The developers have removed all Google trackers from the device. The integrated privacy app displays connection information about each app on the device. This includes information about recipients and the data that they want to collect, the option to block recipients, e.g., to prevent malware, advertisement, tracking or spam on the device.

The operating system monitors DNS requests and network packet transmissions. Anything that is considered advertisers or trackers is blocked. Premium users to get more control over this, but the basic option works well already.

Another interesting privacy option that is provided allows you to block networks. You can disable "Wi-Fi, mobile data or VPN" network traffic individually on the device. This is different from vanilla Android, which may block multiple connection types when you block one. Note that this feature requires a premium subscription and that you may set these up for individual apps or system-wide.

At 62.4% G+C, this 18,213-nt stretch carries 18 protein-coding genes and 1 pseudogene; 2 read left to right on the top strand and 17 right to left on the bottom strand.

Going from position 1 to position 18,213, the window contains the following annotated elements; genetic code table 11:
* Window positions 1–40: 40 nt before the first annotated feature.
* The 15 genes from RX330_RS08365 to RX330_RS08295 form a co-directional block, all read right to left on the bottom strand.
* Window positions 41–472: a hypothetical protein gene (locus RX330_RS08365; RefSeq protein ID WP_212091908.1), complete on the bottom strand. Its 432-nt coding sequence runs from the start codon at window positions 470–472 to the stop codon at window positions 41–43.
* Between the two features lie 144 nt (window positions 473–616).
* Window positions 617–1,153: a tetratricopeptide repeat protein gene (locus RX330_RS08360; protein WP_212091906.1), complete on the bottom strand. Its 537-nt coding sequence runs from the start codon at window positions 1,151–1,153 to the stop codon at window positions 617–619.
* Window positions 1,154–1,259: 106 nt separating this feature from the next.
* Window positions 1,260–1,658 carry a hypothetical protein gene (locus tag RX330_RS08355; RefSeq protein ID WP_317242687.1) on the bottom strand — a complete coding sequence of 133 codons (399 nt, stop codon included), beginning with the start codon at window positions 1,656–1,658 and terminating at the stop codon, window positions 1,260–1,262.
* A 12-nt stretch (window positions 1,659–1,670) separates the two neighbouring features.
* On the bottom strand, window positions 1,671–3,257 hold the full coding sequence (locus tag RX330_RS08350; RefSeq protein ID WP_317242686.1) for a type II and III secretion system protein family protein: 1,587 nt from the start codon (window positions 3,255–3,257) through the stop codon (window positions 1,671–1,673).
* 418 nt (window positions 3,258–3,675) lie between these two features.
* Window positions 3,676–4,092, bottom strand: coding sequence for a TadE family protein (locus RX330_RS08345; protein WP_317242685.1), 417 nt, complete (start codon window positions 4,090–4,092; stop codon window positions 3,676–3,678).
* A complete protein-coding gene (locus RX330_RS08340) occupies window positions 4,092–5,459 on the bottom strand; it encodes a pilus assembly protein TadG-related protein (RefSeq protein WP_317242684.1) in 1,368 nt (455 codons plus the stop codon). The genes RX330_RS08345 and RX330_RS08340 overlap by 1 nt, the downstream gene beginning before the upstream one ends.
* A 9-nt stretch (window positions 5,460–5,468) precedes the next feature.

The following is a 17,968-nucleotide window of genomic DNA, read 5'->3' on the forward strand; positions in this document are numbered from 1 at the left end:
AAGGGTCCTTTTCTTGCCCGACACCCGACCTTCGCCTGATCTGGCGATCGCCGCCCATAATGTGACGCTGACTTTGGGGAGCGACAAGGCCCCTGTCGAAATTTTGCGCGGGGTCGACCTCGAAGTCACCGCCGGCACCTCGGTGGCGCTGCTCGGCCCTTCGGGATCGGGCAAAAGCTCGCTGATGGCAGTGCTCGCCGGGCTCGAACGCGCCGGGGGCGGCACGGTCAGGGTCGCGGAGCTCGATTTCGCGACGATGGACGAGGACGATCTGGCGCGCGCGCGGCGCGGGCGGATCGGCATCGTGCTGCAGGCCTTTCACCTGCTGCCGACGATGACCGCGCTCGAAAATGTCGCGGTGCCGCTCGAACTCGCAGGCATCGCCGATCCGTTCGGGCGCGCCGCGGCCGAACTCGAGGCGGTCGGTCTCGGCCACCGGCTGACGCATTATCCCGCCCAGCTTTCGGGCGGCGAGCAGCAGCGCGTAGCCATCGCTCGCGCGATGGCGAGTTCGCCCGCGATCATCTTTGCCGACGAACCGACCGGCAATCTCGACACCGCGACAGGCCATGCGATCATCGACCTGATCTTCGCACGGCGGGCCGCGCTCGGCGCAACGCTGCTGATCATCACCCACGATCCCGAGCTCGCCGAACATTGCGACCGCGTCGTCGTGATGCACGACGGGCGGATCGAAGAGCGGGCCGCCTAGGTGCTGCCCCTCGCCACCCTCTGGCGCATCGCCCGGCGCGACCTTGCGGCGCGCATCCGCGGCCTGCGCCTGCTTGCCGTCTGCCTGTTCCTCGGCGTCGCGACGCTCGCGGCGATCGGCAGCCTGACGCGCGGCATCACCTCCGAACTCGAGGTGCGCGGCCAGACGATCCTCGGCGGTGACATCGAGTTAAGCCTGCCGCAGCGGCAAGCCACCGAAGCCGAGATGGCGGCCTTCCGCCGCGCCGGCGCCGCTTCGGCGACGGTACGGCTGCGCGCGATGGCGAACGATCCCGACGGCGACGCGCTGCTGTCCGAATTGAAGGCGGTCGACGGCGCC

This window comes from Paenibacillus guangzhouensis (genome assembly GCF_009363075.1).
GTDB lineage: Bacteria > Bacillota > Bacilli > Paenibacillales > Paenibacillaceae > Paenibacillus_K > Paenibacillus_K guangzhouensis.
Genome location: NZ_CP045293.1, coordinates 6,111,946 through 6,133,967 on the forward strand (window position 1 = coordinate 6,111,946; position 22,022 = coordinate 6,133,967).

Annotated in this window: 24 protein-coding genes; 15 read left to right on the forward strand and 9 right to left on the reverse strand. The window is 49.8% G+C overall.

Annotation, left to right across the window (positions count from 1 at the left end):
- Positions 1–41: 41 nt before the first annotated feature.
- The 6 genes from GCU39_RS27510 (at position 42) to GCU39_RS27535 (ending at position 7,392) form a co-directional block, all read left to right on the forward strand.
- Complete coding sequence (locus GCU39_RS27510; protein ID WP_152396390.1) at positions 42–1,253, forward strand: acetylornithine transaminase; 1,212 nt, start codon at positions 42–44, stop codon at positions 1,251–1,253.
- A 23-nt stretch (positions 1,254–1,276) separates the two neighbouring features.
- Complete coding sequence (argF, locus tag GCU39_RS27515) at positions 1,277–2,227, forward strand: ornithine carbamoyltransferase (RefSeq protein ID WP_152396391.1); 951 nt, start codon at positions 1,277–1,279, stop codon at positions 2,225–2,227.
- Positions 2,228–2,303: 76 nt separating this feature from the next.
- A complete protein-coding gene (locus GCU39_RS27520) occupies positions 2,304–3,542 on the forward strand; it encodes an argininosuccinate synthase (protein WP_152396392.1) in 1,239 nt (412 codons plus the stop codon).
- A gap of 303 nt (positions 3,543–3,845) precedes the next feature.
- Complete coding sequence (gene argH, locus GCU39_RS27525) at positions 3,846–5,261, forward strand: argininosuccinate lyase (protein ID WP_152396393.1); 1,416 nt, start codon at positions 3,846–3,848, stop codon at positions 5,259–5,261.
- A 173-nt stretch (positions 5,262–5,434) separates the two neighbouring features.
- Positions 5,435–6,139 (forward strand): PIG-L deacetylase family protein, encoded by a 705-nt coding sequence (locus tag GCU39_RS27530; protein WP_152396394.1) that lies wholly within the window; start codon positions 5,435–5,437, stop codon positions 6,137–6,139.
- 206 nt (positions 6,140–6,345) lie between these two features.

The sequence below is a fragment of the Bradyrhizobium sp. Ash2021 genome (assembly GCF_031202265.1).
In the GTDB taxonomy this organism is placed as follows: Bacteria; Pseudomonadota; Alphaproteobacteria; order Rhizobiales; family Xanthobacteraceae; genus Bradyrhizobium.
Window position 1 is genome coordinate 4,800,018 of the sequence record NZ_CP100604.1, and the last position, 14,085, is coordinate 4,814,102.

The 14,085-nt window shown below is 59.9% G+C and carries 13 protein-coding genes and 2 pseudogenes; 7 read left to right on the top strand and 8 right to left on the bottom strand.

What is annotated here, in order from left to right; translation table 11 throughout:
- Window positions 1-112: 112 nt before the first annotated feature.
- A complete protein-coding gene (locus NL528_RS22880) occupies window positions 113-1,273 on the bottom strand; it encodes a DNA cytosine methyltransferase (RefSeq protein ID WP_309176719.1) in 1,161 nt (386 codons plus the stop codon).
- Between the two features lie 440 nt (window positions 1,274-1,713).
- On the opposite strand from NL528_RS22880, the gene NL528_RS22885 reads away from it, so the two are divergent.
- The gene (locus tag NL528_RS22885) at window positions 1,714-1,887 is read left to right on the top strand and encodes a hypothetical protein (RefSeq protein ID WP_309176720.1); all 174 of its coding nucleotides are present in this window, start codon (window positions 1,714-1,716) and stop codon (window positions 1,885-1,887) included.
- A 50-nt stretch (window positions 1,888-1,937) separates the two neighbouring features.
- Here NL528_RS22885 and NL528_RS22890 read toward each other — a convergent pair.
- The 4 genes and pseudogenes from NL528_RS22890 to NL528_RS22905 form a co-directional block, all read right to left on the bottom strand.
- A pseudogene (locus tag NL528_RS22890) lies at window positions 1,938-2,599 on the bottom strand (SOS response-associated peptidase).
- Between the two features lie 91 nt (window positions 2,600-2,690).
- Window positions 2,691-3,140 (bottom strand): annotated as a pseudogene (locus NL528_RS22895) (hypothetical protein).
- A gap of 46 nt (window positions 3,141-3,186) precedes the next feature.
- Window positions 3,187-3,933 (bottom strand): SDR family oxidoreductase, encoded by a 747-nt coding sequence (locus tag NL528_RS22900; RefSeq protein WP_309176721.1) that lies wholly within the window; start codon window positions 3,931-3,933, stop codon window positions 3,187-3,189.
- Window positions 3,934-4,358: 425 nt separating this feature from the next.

Daily Use

The device comes with a good selection of core apps. You get a browser, weather app, notes taking app, two stores, clock, calculator and pretty much any other standard app that you can think of.

Apps may be installed using any of the two Stores. If you can't live without WhatsApp, Facebook, TikTok or Monopoly Go, then you may install these apps and start using them immediately.

The current version of Android was version 13 on the test Samsung device. It gets updates regularly, which is great for security and stability. Note that we did not receive any form of compensation for the review.